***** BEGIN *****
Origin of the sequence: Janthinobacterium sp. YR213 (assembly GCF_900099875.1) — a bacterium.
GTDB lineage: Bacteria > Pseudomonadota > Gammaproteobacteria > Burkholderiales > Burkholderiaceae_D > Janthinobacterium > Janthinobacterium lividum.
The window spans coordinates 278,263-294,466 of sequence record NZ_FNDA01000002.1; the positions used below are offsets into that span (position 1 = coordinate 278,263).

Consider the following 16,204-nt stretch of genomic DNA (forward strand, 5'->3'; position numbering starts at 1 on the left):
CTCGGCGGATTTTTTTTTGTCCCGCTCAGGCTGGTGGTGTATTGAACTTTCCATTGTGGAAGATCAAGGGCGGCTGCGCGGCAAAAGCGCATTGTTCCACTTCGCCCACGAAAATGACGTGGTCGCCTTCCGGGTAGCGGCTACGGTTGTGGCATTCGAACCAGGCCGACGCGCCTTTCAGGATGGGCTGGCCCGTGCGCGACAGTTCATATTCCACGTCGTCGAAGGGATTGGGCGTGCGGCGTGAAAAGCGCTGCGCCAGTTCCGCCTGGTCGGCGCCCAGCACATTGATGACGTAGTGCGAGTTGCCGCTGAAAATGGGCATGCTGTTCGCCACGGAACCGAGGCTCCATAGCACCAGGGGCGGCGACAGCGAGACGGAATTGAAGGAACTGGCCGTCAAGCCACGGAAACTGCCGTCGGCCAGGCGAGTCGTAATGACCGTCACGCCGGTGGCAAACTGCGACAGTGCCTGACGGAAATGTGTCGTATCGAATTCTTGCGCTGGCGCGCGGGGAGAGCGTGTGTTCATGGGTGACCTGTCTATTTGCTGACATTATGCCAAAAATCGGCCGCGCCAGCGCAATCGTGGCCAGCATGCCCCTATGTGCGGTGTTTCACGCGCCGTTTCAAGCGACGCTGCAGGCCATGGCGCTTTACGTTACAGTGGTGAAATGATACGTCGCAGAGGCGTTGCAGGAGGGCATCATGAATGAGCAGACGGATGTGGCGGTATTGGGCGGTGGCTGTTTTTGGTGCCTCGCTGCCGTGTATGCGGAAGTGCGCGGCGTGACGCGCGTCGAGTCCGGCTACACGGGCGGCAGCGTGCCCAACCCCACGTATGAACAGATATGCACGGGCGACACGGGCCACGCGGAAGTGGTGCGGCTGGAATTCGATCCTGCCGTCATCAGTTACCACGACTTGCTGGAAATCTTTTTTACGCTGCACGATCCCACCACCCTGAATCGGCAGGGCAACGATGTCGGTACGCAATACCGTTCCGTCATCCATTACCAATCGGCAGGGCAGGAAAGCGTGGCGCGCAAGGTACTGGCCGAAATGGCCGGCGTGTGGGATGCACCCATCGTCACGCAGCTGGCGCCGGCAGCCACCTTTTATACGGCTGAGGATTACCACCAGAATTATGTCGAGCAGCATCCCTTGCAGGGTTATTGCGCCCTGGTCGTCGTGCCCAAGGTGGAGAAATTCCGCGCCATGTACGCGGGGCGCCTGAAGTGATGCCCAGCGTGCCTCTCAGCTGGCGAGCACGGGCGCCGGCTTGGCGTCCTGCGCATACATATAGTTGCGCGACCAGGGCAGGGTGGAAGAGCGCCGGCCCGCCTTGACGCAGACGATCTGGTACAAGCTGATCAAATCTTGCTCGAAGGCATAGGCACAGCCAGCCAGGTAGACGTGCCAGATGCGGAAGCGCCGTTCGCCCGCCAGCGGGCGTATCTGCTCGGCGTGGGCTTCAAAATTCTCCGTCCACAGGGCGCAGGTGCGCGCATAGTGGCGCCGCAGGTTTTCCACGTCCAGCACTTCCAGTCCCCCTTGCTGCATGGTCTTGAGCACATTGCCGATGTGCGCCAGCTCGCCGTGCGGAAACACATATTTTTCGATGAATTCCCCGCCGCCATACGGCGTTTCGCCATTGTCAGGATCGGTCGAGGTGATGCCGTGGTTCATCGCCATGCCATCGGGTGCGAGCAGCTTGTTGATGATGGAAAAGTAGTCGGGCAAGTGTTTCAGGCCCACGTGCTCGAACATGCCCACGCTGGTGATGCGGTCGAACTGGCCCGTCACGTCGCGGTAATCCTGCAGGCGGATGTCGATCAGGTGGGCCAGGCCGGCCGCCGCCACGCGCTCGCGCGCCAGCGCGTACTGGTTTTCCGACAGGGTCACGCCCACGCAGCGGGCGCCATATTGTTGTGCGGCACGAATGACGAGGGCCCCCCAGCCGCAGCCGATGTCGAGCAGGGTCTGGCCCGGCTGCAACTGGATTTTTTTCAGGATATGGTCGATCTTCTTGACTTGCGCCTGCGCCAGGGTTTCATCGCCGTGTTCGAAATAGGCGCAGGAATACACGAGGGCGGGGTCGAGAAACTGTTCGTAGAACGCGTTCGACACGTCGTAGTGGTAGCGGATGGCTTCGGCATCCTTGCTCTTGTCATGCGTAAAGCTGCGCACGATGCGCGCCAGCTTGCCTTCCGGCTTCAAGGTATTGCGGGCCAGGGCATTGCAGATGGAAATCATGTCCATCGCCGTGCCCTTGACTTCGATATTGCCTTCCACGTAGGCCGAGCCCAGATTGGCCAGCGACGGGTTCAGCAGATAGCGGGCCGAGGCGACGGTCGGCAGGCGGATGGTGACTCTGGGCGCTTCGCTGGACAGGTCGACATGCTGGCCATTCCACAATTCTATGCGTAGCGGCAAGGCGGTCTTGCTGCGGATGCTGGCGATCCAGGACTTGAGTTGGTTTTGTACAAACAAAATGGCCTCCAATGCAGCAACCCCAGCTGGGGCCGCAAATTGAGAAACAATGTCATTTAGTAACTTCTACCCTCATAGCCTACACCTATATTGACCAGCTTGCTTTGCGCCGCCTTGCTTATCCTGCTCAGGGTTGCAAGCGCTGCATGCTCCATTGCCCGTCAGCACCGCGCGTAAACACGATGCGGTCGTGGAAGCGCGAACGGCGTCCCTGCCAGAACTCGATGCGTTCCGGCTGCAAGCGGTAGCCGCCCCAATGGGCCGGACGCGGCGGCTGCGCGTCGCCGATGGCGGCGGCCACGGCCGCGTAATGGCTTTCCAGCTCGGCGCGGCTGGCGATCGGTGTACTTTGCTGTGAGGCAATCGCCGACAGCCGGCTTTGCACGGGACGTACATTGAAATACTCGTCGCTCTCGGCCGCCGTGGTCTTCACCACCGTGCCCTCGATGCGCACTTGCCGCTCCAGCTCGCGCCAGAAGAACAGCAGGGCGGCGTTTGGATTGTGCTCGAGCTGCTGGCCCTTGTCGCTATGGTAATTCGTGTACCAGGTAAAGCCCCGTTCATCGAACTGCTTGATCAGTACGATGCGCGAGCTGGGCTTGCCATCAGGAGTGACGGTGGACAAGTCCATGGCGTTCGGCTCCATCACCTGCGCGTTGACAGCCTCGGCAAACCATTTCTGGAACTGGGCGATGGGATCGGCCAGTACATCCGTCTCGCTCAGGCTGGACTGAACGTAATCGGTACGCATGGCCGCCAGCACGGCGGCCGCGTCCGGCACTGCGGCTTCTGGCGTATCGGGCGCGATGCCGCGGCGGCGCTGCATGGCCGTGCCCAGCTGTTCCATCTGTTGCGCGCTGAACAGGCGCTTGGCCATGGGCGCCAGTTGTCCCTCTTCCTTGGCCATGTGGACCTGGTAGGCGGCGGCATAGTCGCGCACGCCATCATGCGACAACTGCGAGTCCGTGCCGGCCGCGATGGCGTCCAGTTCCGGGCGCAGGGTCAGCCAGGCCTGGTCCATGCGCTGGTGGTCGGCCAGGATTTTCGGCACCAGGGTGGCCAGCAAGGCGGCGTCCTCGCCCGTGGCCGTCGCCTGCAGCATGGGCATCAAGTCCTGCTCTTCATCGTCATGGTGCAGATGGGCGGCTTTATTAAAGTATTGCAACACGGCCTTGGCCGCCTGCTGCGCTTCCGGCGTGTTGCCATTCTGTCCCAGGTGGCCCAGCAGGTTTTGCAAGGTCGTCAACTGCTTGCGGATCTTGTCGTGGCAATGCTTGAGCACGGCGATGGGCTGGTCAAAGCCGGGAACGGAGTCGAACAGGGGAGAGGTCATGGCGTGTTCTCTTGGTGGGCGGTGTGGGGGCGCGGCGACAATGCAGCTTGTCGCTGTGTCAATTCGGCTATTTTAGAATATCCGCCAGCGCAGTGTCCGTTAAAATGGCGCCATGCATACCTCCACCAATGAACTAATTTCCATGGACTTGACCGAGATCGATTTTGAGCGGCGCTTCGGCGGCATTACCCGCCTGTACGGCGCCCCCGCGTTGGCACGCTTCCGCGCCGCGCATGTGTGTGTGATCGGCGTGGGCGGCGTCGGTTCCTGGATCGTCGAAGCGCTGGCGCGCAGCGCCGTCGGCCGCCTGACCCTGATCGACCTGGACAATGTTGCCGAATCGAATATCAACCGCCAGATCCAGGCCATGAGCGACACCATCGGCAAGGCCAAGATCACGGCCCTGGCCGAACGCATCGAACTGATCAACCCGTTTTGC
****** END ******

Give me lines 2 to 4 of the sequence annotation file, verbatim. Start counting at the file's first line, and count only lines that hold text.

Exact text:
GTDB lineage: Bacteria > Pseudomonadota > Gammaproteobacteria > Burkholderiales > Burkholderiaceae_D > Janthinobacterium > Janthinobacterium lividum.
The window spans coordinates 278,263-294,466 of sequence record NZ_FNDA01000002.1; the positions used below are offsets into that span (position 1 = coordinate 278,263).

Consider the following 16,204-nt stretch of genomic DNA (forward strand, 5'->3'; position numbering starts at 1 on the left):